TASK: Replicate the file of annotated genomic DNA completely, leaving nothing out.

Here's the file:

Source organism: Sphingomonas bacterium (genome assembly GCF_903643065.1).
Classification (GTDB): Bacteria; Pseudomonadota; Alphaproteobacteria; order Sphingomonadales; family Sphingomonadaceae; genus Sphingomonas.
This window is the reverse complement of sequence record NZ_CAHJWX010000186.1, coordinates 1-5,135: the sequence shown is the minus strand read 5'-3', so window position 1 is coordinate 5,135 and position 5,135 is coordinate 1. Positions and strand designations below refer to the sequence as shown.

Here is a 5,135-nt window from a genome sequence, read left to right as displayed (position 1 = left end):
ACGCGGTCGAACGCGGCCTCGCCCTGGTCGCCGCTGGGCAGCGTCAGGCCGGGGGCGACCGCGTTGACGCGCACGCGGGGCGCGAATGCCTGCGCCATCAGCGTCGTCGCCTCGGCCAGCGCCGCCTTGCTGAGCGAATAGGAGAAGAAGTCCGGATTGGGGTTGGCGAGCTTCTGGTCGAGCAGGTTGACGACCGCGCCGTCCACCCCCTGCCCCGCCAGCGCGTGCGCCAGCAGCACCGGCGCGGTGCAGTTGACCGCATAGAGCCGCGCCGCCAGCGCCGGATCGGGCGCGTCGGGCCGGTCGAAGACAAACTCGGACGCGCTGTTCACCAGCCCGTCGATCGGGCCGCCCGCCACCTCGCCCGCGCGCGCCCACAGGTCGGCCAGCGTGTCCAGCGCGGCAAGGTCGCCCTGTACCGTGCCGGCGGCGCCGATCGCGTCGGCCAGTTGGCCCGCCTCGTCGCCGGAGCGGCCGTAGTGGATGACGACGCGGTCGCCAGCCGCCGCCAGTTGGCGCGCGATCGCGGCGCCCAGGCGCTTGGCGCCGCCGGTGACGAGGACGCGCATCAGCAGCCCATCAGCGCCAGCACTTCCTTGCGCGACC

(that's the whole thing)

Source organism: Sphingomonas bacterium (genome assembly GCF_903643065.1).
Classification (GTDB): Bacteria; Pseudomonadota; Alphaproteobacteria; order Sphingomonadales; family Sphingomonadaceae; genus Sphingomonas.
This window is the reverse complement of sequence record NZ_CAHJWX010000186.1, coordinates 1-5,135: the sequence shown is the minus strand read 5'-3', so window position 1 is coordinate 5,135 and position 5,135 is coordinate 1. Positions and strand designations below refer to the sequence as shown.

Here is a 5,135-nt window from a genome sequence, read left to right as displayed (position 1 = left end):
ACGCGGTCGAACGCGGCCTCGCCCTGGTCGCCGCTGGGCAGCGTCAGGCCGGGGGCGACCGCGTTGACGCGCACGCGGGGCGCGAATGCCTGCGCCATCAGCGTCGTCGCCTCGGCCAGCGCCGCCTTGCTGAGCGAATAGGAGAAGAAGTCCGGATTGGGGTTGGCGAGCTTCTGGTCGAGCAGGTTGACGACCGCGCCGTCCACCCCCTGCCCCGCCAGCGCGTGCGCCAGCAGCACCGGCGCGGTGCAGTTGACCGCATAGAGCCGCGCCGCCAGCGCCGGATCGGGCGCGTCGGGCCGGTCGAAGACAAACTCGGACGCGCTGTTCACCAGCCCGTCGATCGGGCCGCCCGCCACCTCGCCCGCGCGCGCCCACAGGTCGGCCAGCGTGTCCAGCGCGGCAAGGTCGCCCTGTACCGTGCCGGCGGCGCCGATCGCGTCGGCCAGTTGGCCCGCCTCGTCGCCGGAGCGGCCGTAGTGGATGACGACGCGGTCGCCAGCCGCCGCCAGTTGGCGCGCGATCGCGGCGCCCAGGCGCTTGGCGCCGCCGGTGACGAGGACGCGCATCAGCAGCCCATCAGCGCCAGCACTTCCTTGCGCGACC